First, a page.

To build character means that we have to help students to begin to construct their lives and do so in the context of their professional lives. It starts with the assumption that human beings are projects in process and that they can exercise agency in that process. To exercise this agency, however, requires both an awareness of and reflection upon what one does and why. Additionally, one can learn a great deal through one’s observation and reflection on others’ behaviors and practices. Other people are sources of moral education; they are texts of moral literature, if we simply observe and reflect on them.
This is why so much of the programming focuses on reflection. On pushing, probing, and questioning. When a student critiques or questions a colleague’s or supervisor’s actions, the first question to ask them is why? What was wrong? Why do you disagree? These questions are followed by others. What would you do (or say) differently? And how? Life is about doing, about action, once cannot merely identify the “right” action one must also learn how to do or to effect “the right thing.” (Some of which involves knowing when not to do something.)
The space for reflection, however, must be bigger than what can occur in 90 minutes of discussion in the small groups. One must, therefore, have patience as students struggle with the challenges of work and professional life. One cannot be there to “save” the students from every difficulty and challenge. (Although one of the values of the program is the support and security it provides the students and the awareness that if a situation were to become challenging, threatening, or dangerous, we can extricate the student immediately.) For most of the students that will not be their reality. They will not have someone to save them from every difficulty, hardship, or challenge. We use the process not to save the student but to bring the student to a deeper realization of the situation and what can or should be done.
To do this students are first confronted with determining whether the situation they face is a real problem or is it just one of those things inherent within life and work. It may simply be the first time that students must confront the fact that the world was not created for their convenience.
If a real “problem,” students are guided through it, usually indirectly, by being encouraged to ask such questions as, is this problem temporally bound? Is the source of the problem a project or the colleagues on the project, all of which will disappear when the project ends in a week or so? If so, how can one mitigate or manage the problem until time makes it disappear?
If not temporally bound, then other questions must be examined. Pre-eminently students have to be guided to identifying what the problem really is. In order to address an issue, they have to know what they are addressing. Is it personalities, inadequate supervision, lack of clarity, insufficient resources? Once the source is identified, then the student can begin to formulate responses.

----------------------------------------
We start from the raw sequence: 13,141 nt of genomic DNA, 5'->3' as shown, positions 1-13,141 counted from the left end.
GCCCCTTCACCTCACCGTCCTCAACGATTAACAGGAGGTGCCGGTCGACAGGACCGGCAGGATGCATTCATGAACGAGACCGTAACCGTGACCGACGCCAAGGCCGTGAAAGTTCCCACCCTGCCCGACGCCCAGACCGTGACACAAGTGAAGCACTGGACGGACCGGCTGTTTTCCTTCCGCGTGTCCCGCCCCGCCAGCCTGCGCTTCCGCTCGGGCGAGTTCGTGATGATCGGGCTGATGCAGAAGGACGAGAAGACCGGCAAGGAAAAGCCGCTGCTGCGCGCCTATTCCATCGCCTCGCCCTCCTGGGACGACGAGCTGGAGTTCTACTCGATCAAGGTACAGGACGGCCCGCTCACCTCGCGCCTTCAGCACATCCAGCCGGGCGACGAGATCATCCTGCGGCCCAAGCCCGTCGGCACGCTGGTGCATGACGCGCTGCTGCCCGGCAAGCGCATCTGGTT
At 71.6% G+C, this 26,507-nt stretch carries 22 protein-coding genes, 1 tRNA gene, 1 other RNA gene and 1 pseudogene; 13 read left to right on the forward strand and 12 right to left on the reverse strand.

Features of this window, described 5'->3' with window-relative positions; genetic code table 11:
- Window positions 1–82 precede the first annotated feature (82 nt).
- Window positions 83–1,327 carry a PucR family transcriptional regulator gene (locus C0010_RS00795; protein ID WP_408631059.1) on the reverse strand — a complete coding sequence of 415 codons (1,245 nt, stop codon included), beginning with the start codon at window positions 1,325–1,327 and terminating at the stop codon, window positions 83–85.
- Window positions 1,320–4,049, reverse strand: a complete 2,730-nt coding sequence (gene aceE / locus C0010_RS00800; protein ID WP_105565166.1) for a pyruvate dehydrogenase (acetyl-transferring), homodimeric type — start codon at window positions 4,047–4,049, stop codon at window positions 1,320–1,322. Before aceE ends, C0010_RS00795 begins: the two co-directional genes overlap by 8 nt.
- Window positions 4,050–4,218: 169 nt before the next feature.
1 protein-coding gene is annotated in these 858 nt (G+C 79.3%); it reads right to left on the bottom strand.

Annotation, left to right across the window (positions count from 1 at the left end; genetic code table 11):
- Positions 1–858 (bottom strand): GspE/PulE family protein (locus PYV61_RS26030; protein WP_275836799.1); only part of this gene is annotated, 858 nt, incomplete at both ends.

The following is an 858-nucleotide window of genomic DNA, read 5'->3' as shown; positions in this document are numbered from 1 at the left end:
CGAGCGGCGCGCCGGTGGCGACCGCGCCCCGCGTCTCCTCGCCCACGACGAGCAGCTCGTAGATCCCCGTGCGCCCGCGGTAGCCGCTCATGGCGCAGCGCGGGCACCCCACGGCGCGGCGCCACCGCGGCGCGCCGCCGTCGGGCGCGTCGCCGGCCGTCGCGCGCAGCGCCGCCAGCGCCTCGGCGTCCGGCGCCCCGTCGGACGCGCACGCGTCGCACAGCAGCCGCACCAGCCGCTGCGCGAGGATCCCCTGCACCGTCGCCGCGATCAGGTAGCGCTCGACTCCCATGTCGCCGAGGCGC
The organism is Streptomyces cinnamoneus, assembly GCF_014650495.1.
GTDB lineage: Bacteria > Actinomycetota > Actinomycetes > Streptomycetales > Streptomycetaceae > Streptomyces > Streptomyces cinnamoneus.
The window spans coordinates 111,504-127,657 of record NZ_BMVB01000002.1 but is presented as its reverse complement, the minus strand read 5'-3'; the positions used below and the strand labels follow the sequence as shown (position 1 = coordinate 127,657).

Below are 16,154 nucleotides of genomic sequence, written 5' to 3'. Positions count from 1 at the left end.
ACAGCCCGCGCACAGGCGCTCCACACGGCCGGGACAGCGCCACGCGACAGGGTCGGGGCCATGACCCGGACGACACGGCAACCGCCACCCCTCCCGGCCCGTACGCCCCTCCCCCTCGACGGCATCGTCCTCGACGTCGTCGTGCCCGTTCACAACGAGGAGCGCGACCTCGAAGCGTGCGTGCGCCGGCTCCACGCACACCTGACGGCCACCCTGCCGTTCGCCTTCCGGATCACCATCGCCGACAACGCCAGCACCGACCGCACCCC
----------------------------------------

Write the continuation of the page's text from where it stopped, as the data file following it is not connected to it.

Throughout this process students are learning skills and practices that will serve them throughout their entire lives. When done in the context of the question, what kind of person ought you to be, it sets the students in a permanent quest to construct a valuable and meaningful human life.
The prime goal for the future is to grow the program in ways that do not eliminate its distinctiveness and the sources of its strength. This program fundamentally is about formation. It is not merely about teaching or training, although it includes both of those. Formation inherently is about connection, awareness, and responsiveness. It cannot be done wholesale. My concern is the following: can we grow the program to 70 or 80 participants without losing what is valuable about it? The demand is there. The need is there. I hope that the funding is out there, somewhere. I am convinced that there is value in touching more students. I simply agonize over whether we can do it well.
Ethics and Servant Leadership Forum
The Ethics and Servant Leadership (EASL) Forum is a weekly, interdisciplinary forum focused on service, community building, and leadership and character development. The Forum brings together 15 undergraduate and graduate students, selected through an application process, in a year-long collaborative learning experience that includes retreats, skill-building sessions, outside speakers, and student-developed projects.
Mariangela Mihai, a graduate of Emory and former participant in the EASL Forum and Summer Internship programs, describes herself is as a “daughter of a political refugee, scholar, human rights activist, and artist.” She is studying anthropology at Cornell, where she puts her leadership skills to work in worthwhile projects and organizations.
Rachel Rosenberg, a Harvard Law School graduate, talks about her work in juvenile justice and the courses and activities at Emory which profoundly shaped her worldview and activism as an undergrad. Her goal, by means of her individual advocacy, is to help to bring about a systemic change that “forces authority figures to consider [her] clients’ humanity and the structural deprivation they’ve faced.”
Khatdija Meghjani, a feminist and activist, was born in Hyderabad, India, and plans to attend law school following her degree at Emory to pursue a career on the international stage relating to human rights. The EASL Forum helped her to design her own leadership model and create a moral compass based on her principles and experience
Hannah Coleman applied to the EASL program because she was interested in knowing how participating in community development and outreach could help a student learn what it truly means to be an ethical leader. She talks about her passion for nonprofit work, especially in the field of civil and human rights.
Edward L. Queen, Ph.D., J.D.
Director, Ethics and Servant Leadership Program
Coordinator of Undergraduate Studies
1531 Dickey Dr. First Floor
Atlanta, GA 30322